A solar furnace is a structure that uses concentrated solar power to produce high temperatures, usually for industry. Parabolic mirrors or heliostats concentrate light (Insolation) onto a focal point. The temperature at the focal point may reach 3,500 °C (6,330 °F), and this heat can be used to generate electricity, melt steel, make hydrogen fuel or nanomaterials.
The largest solar furnace is at Odeillo in the Pyrénées-Orientales in France, opened in 1970. It employs an array of plane mirrors to gather sunlight, reflecting it onto a larger curved mirror.
The ancient Greek / Latin term heliocaminus literally means "solar furnace" and refers to a glass-enclosed sunroom intentionally designed to become hotter than the outside air temperature.
Legendary accounts of the Siege of Syracuse (213–212 BC) tell of Archimedes' heat ray, a set of burnished brass mirrors or burning glasses supposedly used to ignite attacking ships, though modern historians doubt its veracity.
The first modern solar furnace is believed to have been built in France in 1949 by Professor Félix Trombe. The device, the Mont-Louis Solar Furnace is still in place at Mont-Louis. The Pyrenees were chosen as the site because the area experiences clear skies up to 300 days a year.
The Odeillo Solar Furnace is a larger and more powerful solar furnace. It was built between 1962 and 1968, and started operating in 1969. It's currently the most powerful, based on an achievable temperature of 3500 °C.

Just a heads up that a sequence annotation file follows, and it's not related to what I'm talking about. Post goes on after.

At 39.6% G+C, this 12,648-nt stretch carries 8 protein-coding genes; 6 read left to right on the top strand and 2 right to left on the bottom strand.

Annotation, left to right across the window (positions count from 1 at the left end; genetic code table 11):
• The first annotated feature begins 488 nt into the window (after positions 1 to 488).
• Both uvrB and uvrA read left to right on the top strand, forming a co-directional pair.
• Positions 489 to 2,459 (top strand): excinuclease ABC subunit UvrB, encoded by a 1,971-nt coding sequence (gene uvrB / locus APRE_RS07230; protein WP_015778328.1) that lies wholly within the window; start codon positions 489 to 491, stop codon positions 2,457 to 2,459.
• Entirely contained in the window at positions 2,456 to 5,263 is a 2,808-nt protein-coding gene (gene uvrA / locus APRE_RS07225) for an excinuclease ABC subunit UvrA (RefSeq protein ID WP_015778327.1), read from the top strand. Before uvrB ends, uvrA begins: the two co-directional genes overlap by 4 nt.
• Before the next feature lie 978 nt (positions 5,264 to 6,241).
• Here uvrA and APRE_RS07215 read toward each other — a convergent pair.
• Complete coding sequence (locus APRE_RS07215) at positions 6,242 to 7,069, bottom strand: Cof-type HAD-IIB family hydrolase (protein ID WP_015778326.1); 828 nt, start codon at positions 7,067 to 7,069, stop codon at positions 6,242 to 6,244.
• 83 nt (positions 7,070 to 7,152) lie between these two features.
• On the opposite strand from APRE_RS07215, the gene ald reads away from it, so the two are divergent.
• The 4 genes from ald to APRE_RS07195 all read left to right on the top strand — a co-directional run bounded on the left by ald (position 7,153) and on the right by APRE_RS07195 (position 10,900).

The Solar Furnace of Uzbekistan was built in Uzbekistan and opened in 1981 as a part of a Soviet Union "Sun" Complex Research Facility, being the world largest concentrator.
The rays are focused onto an area the size of a cooking pot and can reach 4,000 °C (7,230 °F), depending on the process installed, for example:
It has been suggested that solar furnaces could be used in space to provide energy for manufacturing purposes.
Their reliance on sunny weather is a limiting factor as a source of renewable energy on Earth but could be tied to thermal energy storage systems for energy production through these periods and into the night.
The solar furnace principle is being used to make inexpensive solar cookers and solar-powered barbecues, and for solar water pasteurization. A prototype Scheffler reflector is being constructed in India for use in a solar crematorium. This 50 m2 reflector will generate temperatures of 700 °C (1,292 °F) and save 200–300 kg of firewood used per cremation.